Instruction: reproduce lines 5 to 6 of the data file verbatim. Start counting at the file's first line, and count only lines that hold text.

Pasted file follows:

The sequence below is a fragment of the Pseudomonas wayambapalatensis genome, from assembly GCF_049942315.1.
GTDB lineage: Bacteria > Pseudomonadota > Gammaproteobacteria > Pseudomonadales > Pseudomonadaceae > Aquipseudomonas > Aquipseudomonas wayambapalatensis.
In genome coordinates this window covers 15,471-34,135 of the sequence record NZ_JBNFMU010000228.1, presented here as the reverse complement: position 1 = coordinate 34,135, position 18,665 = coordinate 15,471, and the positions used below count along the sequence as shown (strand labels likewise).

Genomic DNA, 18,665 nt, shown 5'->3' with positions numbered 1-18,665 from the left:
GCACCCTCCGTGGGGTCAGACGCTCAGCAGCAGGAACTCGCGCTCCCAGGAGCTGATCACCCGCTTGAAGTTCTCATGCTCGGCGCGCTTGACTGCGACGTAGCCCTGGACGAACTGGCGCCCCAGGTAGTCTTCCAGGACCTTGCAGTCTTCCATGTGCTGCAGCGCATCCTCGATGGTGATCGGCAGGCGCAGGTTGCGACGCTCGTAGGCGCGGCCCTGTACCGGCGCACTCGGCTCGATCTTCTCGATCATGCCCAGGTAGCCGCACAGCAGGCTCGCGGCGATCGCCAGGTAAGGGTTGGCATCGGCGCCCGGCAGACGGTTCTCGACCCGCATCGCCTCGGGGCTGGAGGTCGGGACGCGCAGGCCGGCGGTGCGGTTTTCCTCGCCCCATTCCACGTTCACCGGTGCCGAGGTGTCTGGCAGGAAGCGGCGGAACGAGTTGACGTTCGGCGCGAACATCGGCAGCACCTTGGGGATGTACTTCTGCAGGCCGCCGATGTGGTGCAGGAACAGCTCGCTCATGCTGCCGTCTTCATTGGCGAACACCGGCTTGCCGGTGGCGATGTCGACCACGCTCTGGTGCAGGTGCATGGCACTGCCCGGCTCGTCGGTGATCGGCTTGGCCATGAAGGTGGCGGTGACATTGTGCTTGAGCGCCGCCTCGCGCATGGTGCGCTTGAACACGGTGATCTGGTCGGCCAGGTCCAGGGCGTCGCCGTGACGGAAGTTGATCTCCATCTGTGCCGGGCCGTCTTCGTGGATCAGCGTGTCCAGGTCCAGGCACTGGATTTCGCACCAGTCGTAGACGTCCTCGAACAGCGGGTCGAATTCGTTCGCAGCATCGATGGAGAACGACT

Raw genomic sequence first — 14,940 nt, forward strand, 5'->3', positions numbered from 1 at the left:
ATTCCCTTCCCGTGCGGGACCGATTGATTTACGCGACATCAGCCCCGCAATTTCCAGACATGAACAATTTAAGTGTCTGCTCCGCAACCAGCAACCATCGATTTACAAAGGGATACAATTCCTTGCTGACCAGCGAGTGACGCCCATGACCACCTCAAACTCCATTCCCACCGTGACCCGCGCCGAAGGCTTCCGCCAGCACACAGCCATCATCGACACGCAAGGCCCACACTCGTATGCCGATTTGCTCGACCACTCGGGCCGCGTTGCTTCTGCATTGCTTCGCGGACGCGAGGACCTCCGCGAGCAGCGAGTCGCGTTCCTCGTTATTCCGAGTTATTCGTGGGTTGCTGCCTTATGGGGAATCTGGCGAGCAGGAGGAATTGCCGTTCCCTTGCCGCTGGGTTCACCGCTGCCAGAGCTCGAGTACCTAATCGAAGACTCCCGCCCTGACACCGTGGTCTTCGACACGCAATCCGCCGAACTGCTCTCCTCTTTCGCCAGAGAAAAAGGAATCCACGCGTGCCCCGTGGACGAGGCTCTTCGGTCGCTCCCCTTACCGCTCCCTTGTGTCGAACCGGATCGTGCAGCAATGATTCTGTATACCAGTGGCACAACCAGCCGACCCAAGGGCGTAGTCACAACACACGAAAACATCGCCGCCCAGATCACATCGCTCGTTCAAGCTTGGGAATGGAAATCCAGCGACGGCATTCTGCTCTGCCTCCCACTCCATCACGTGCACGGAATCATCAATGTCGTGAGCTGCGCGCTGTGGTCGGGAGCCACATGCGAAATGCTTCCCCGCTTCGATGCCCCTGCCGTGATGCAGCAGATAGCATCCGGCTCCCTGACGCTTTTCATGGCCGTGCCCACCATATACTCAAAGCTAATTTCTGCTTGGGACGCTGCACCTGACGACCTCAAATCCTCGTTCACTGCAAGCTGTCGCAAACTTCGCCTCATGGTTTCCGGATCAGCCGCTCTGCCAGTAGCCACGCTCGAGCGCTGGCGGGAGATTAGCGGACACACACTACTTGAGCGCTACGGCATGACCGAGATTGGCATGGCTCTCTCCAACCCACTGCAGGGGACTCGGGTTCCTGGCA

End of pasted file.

GCACCCTCCGTGGGGTCAGACGCTCAGCAGCAGGAACTCGCGCTCCCAGGAGCTGATCACCCGCTTGAAGTTCTCATGCTCGGCGCGCTTGACTGCGACGTAGCCCTGGACGAACTGGCGCCCCAGGTAGTCTTCCAGGACCTTGCAGTCTTCCATGTGCTGCAGCGCATCCTCGATGGTGATCGGCAGGCGCAGGTTGCGACGCTCGTAGGCGCGGCCCTGTACCGGCGCACTCGGCTCGATCTTCTCGATCATGCCCAGGTAGCCGCACAGCAGGCTCGCGGCGATCGCCAGGTAAGGGTTGGCATCGGCGCCCGGCAGACGGTTCTCGACCCGCATCGCCTCGGGGCTGGAGGTCGGGACGCGCAGGCCGGCGGTGCGGTTTTCCTCGCCCCATTCCACGTTCACCGGTGCCGAGGTGTCTGGCAGGAAGCGGCGGAACGAGTTGACGTTCGGCGCGAACATCGGCAGCACCTTGGGGATGTACTTCTGCAGGCCGCCGATGTGGTGCAGGAACAGCTCGCTCATGCTGCCGTCTTCATTGGCGAACACCGGCTTGCCGGTGGCGATGTCGACCACGCTCTGGTGCAGGTGCATGGCACTGCCCGGCTCGTCGGTGATCGGCTTGGCCATGAAGGTGGCGGTGACATTGTGCTTGAGCGCCGCCTCGCGCATGGTGCGCTTGAACACGGTGATCTGGTCGGCCAGGTCCAGGGCGTCGCCGTGACGGAAGTTGATCTCCATCTGTGCCGGGCCGTCTTCGTGGATCAGCGTGTCCAGGTCCAGGCACTGGATTTCGCACCAGTCGTAGACGTCCTCGAACAGCGGGTCGAATTCGTTCGCAGCATCGATGGAGAACGACT

Raw genomic sequence first — 14,940 nt, forward strand, 5'->3', positions numbered from 1 at the left: